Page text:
October 29, 2008
Ignorance Rather than Rebellion
In light of our post earlier today about the consequences on non-compliance with the terms of a suspension order, a decision from the Oklahoma Supreme Court that deals with a lawyer who had engaged in unauthorized practice in violation of a suspension order may be of interest. The court, dealing with the issue in the context of a reinstatement petition, found the lawyer's error a product of legitimate confusion and ordered a back-dated six-month suspension which in effect grants immediate reinstatement. The court states:
Here, we are not presented with an individual blatantly ignoring the rules by which he is governed. Rather, when the attorney realized he did not fully understand the language of the opinion imposing discipline in Combs I, he made multiple inquiries of the Bar Association in an attempt to keep him from violating his suspension and then later inadvertently engaging in the unauthorized practice of law for failure to have followed the rules applicable to a suspension for less than two years. He did not receive appropriate direction from the Bar Association. It is important to look at these factors and circumstances. It is uncontested that when Combs returned to the practice of law, he was convinced that he had satisfied all conditions of his suspension. Once he was informed that his name continued to be on the list of suspended lawyers, he immediately self-suspended himself and filed an application for reinstatement. A lawyer's state of mind may be considered in fashioning discipline.
We recognize that the facts of this cause are unique. The language in the original disciplinary opinion may arguably have led the attorney to believe that there were no conditions precedent to his resumption of the practice of law after the expiration of his suspension other than the payment of costs. The Bar Association did not specifically direct Combs or his counsel to the rules relating to his situation nor did it explain the requirements of the rules. Finally, the attorney completely failed to familiarize himself with the rules related to his suspension and to comply with the specific requirements of those rules. Nevertheless, Combs acted in ignorance rather than in rebellion against disciplinary authority. Furthermore, it is not alleged that any clients suffered harm because of the attorney's actions.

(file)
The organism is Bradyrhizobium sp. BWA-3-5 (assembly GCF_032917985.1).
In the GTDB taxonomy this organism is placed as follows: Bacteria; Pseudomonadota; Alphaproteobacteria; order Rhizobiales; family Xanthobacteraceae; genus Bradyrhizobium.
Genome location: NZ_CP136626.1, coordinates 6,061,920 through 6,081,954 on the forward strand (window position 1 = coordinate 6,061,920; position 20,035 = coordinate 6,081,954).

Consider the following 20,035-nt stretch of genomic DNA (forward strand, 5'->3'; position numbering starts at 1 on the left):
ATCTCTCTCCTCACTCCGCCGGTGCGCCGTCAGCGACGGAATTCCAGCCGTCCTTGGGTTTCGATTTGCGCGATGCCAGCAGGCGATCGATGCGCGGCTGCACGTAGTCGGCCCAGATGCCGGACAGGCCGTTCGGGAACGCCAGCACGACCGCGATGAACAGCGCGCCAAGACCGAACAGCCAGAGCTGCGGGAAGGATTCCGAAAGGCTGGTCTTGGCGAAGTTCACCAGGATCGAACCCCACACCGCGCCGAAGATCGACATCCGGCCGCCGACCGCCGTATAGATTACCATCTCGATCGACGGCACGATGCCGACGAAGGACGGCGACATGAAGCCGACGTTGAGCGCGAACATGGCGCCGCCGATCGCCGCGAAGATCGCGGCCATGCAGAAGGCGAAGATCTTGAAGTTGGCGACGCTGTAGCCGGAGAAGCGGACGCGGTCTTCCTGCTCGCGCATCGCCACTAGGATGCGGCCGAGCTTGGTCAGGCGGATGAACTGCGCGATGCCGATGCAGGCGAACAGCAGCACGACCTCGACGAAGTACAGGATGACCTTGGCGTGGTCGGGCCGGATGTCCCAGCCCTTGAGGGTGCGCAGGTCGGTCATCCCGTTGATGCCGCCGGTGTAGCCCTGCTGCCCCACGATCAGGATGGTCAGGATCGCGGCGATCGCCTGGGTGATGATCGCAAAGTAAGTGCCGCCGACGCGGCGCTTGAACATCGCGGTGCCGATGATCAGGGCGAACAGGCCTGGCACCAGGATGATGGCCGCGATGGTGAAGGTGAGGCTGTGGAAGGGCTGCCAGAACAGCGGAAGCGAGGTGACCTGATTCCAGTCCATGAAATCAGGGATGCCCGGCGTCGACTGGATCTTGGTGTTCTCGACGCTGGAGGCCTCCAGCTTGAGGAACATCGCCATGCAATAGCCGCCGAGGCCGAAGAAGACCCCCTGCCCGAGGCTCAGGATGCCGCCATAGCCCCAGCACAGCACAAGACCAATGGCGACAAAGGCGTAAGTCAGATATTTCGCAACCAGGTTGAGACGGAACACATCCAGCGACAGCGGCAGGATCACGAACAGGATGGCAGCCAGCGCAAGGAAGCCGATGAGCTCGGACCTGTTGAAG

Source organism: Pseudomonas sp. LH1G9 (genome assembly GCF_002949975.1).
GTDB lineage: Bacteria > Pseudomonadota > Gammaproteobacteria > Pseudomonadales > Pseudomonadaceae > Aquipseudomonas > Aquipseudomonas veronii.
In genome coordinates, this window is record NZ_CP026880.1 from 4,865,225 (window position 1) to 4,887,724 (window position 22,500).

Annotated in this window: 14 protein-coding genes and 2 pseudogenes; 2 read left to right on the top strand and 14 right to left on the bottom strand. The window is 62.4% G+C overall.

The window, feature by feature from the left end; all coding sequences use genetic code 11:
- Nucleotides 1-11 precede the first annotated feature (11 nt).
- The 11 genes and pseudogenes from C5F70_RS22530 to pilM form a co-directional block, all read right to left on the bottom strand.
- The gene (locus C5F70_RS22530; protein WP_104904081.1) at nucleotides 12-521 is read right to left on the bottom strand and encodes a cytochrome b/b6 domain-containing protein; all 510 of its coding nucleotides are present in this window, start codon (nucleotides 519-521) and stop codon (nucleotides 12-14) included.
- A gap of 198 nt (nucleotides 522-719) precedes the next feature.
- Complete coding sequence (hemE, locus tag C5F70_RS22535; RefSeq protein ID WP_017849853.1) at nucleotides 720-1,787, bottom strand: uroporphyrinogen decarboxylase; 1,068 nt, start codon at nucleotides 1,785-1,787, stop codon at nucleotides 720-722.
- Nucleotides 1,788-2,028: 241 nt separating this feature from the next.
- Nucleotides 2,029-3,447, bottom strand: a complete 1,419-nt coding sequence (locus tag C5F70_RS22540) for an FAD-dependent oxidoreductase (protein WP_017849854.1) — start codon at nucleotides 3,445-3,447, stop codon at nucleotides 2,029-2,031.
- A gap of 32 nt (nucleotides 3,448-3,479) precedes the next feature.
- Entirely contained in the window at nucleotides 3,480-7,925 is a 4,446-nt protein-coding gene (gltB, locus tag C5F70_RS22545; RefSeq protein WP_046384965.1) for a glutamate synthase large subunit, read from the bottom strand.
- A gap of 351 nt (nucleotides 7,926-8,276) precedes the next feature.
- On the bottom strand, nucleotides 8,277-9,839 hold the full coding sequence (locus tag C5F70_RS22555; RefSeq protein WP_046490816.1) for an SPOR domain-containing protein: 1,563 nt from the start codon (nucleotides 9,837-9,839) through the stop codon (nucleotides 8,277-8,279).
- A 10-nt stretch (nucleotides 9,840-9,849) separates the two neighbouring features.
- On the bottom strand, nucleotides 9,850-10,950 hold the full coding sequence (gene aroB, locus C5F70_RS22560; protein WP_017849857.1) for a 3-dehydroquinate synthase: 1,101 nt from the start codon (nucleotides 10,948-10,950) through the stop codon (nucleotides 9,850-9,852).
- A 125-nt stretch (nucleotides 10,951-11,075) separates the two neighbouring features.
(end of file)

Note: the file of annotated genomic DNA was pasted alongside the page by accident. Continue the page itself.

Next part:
A dissent isn't buying:
This suspended attorney has continued his course of not following the law and the ethical requirements imposed upon members of the Bar. He now seeks to blame this Court for confusing him with its footnotes. He seeks to blame the Oklahoma Bar Association for not advising him of his responsibilities. He was responsible for knowing and following the law and the rules. Once again, he has fallen short of that requirement. I would impose a period of suspension that is not retroactive.
This decision does reinforce, albeit with a gentle tone, the point concerning the importance of an attorney reading, understanding, and complying with the terms of a court-ordered suspension. The court finds the conduct to be an ethical violation but considers state of mind in granting nunc pro tunc treatment to the second suspension order. (Mike Frisch)
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I have generally been impressed with the well reasoned opinions of the Oklahoma Supreme Court. Query, how many other jurisdictions would have been willing to accept responsibility for a lack of clarity in a disciplinary decision? Not many, I think.
Posted by: FixedWing | Oct 29, 2008 12:57:40 PM